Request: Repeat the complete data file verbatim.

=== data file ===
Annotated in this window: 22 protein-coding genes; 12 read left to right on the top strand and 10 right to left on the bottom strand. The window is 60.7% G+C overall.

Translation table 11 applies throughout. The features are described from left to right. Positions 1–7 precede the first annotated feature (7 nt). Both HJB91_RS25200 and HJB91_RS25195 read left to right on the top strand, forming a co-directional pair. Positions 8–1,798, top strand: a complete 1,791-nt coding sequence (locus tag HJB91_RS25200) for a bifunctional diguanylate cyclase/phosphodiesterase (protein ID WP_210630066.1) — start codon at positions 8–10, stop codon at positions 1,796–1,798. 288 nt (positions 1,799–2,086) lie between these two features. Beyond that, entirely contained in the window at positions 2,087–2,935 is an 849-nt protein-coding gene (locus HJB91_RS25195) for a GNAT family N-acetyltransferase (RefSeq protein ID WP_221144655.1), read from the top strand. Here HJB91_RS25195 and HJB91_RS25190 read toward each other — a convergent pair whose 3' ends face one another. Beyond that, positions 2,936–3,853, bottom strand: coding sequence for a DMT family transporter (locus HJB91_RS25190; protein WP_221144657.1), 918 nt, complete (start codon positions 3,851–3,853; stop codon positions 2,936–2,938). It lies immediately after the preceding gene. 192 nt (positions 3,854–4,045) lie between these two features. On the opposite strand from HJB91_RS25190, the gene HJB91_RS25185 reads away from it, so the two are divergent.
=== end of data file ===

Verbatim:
Annotated in this window: 22 protein-coding genes; 12 read left to right on the top strand and 10 right to left on the bottom strand. The window is 60.7% G+C overall.

Translation table 11 applies throughout. The features are described from left to right. Positions 1–7 precede the first annotated feature (7 nt). Both HJB91_RS25200 and HJB91_RS25195 read left to right on the top strand, forming a co-directional pair. Positions 8–1,798, top strand: a complete 1,791-nt coding sequence (locus tag HJB91_RS25200) for a bifunctional diguanylate cyclase/phosphodiesterase (protein ID WP_210630066.1) — start codon at positions 8–10, stop codon at positions 1,796–1,798. 288 nt (positions 1,799–2,086) lie between these two features. Beyond that, entirely contained in the window at positions 2,087–2,935 is an 849-nt protein-coding gene (locus HJB91_RS25195) for a GNAT family N-acetyltransferase (RefSeq protein ID WP_221144655.1), read from the top strand. Here HJB91_RS25195 and HJB91_RS25190 read toward each other — a convergent pair whose 3' ends face one another. Beyond that, positions 2,936–3,853, bottom strand: coding sequence for a DMT family transporter (locus HJB91_RS25190; protein WP_221144657.1), 918 nt, complete (start codon positions 3,851–3,853; stop codon positions 2,936–2,938). It lies immediately after the preceding gene. 192 nt (positions 3,854–4,045) lie between these two features. On the opposite strand from HJB91_RS25190, the gene HJB91_RS25185 reads away from it, so the two are divergent.